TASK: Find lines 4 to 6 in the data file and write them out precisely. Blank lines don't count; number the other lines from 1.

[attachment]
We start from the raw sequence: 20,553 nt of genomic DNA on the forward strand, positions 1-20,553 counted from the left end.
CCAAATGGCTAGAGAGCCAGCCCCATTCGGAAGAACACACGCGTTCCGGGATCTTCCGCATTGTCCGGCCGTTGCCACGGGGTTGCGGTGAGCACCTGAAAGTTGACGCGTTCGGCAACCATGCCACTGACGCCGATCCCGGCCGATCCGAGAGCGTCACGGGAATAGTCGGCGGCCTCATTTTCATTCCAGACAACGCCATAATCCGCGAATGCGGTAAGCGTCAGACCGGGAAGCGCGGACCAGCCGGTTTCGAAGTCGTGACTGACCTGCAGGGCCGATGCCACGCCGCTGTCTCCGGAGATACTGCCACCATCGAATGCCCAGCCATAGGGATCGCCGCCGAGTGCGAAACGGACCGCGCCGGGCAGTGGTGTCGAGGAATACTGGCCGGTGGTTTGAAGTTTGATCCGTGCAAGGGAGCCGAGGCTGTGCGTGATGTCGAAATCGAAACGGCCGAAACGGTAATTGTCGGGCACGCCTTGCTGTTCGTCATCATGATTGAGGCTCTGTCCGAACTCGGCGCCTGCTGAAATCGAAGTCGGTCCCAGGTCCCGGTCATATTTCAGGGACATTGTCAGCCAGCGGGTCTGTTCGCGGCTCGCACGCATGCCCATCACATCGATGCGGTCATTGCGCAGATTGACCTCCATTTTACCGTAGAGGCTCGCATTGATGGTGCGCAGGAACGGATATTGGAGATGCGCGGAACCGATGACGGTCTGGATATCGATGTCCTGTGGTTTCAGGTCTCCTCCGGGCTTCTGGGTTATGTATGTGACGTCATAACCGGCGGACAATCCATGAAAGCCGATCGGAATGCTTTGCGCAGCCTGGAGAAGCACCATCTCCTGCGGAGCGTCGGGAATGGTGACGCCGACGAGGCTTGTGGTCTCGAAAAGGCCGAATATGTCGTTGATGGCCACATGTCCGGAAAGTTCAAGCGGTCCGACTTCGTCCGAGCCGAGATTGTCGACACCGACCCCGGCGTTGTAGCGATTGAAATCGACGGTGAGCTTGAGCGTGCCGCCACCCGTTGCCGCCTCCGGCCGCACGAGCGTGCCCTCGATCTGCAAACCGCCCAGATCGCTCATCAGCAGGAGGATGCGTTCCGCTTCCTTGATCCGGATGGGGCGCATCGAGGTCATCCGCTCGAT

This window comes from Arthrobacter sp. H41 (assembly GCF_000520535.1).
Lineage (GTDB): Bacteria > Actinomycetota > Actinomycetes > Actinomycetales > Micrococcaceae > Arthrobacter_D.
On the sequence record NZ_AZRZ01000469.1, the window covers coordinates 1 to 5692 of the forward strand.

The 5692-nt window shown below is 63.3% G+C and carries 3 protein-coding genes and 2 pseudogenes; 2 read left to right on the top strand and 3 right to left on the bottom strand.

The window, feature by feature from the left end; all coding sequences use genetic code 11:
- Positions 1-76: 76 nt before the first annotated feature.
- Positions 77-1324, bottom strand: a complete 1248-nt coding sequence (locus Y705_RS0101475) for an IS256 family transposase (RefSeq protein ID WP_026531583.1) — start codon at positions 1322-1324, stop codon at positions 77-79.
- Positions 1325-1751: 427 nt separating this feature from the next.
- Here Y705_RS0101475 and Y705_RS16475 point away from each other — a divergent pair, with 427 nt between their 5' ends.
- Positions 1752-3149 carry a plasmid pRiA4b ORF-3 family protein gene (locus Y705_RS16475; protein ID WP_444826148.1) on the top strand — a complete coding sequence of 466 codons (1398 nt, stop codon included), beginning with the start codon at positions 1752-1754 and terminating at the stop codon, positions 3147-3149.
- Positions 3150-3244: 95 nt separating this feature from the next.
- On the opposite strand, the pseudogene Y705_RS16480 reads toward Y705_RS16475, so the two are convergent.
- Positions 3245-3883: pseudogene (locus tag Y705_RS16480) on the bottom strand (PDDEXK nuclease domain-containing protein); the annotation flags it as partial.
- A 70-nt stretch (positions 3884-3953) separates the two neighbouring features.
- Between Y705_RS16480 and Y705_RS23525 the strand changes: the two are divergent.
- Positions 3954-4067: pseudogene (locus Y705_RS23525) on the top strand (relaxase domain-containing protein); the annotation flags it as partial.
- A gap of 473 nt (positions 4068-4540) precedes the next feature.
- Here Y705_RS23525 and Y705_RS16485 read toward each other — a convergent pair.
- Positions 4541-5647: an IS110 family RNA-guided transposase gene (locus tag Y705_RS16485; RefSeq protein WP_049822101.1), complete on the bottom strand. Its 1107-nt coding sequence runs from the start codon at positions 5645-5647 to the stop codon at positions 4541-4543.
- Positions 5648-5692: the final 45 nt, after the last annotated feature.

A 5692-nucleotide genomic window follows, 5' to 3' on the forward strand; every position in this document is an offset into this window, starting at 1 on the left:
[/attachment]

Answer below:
Lineage (GTDB): Bacteria > Actinomycetota > Actinomycetes > Actinomycetales > Micrococcaceae > Arthrobacter_D.
On the sequence record NZ_AZRZ01000469.1, the window covers coordinates 1 to 5692 of the forward strand.

The 5692-nt window shown below is 63.3% G+C and carries 3 protein-coding genes and 2 pseudogenes; 2 read left to right on the top strand and 3 right to left on the bottom strand.